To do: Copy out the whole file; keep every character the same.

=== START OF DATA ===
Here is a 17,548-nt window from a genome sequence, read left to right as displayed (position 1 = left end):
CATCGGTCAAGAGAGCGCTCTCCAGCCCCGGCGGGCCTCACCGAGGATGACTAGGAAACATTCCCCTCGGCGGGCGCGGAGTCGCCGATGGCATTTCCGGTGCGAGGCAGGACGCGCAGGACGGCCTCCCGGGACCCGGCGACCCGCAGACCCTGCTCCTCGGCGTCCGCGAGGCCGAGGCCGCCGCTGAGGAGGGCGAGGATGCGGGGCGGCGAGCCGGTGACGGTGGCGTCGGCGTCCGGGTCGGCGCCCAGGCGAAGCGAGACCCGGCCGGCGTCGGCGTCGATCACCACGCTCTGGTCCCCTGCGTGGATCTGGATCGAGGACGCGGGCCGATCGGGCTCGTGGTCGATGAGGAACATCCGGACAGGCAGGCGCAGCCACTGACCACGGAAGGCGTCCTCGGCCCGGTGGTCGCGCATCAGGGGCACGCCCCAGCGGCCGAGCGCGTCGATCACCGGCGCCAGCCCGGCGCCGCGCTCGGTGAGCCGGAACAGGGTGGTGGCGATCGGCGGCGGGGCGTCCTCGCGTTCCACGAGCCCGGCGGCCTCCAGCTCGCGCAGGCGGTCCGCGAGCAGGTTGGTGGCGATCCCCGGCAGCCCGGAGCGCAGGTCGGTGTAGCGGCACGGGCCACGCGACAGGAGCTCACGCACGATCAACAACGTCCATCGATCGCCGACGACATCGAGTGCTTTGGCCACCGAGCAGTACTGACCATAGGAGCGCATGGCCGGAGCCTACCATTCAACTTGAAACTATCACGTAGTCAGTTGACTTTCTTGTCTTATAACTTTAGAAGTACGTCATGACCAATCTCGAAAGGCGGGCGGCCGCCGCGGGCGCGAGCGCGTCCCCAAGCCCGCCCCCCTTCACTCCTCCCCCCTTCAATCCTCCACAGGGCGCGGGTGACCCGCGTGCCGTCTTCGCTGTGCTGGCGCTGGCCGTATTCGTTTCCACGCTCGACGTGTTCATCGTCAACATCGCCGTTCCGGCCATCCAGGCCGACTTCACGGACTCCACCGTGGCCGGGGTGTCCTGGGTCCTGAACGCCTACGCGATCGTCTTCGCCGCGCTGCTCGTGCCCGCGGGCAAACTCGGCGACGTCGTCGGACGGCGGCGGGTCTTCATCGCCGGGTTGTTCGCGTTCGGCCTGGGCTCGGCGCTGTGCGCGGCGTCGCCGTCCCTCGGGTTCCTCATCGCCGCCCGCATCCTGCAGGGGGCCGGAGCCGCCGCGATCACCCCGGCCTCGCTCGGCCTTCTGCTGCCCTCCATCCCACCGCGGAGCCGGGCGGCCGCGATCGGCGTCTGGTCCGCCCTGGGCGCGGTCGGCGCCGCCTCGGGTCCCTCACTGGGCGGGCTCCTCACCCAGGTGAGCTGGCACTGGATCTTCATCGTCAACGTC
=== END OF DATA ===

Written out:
Here is a 17,548-nt window from a genome sequence, read left to right as displayed (position 1 = left end):
CATCGGTCAAGAGAGCGCTCTCCAGCCCCGGCGGGCCTCACCGAGGATGACTAGGAAACATTCCCCTCGGCGGGCGCGGAGTCGCCGATGGCATTTCCGGTGCGAGGCAGGACGCGCAGGACGGCCTCCCGGGACCCGGCGACCCGCAGACCCTGCTCCTCGGCGTCCGCGAGGCCGAGGCCGCCGCTGAGGAGGGCGAGGATGCGGGGCGGCGAGCCGGTGACGGTGGCGTCGGCGTCCGGGTCGGCGCCCAGGCGAAGCGAGACCCGGCCGGCGTCGGCGTCGATCACCACGCTCTGGTCCCCTGCGTGGATCTGGATCGAGGACGCGGGCCGATCGGGCTCGTGGTCGATGAGGAACATCCGGACAGGCAGGCGCAGCCACTGACCACGGAAGGCGTCCTCGGCCCGGTGGTCGCGCATCAGGGGCACGCCCCAGCGGCCGAGCGCGTCGATCACCGGCGCCAGCCCGGCGCCGCGCTCGGTGAGCCGGAACAGGGTGGTGGCGATCGGCGGCGGGGCGTCCTCGCGTTCCACGAGCCCGGCGGCCTCCAGCTCGCGCAGGCGGTCCGCGAGCAGGTTGGTGGCGATCCCCGGCAGCCCGGAGCGCAGGTCGGTGTAGCGGCACGGGCCACGCGACAGGAGCTCACGCACGATCAACAACGTCCATCGATCGCCGACGACATCGAGTGCTTTGGCCACCGAGCAGTACTGACCATAGGAGCGCATGGCCGGAGCCTACCATTCAACTTGAAACTATCACGTAGTCAGTTGACTTTCTTGTCTTATAACTTTAGAAGTACGTCATGACCAATCTCGAAAGGCGGGCGGCCGCCGCGGGCGCGAGCGCGTCCCCAAGCCCGCCCCCCTTCACTCCTCCCCCCTTCAATCCTCCACAGGGCGCGGGTGACCCGCGTGCCGTCTTCGCTGTGCTGGCGCTGGCCGTATTCGTTTCCACGCTCGACGTGTTCATCGTCAACATCGCCGTTCCGGCCATCCAGGCCGACTTCACGGACTCCACCGTGGCCGGGGTGTCCTGGGTCCTGAACGCCTACGCGATCGTCTTCGCCGCGCTGCTCGTGCCCGCGGGCAAACTCGGCGACGTCGTCGGACGGCGGCGGGTCTTCATCGCCGGGTTGTTCGCGTTCGGCCTGGGCTCGGCGCTGTGCGCGGCGTCGCCGTCCCTCGGGTTCCTCATCGCCGCCCGCATCCTGCAGGGGGCCGGAGCCGCCGCGATCACCCCGGCCTCGCTCGGCCTTCTGCTGCCCTCCATCCCACCGCGGAGCCGGGCGGCCGCGATCGGCGTCTGGTCCGCCCTGGGCGCGGTCGGCGCCGCCTCGGGTCCCTCACTGGGCGGGCTCCTCACCCAGGTGAGCTGGCACTGGATCTTCATCGTCAACGTC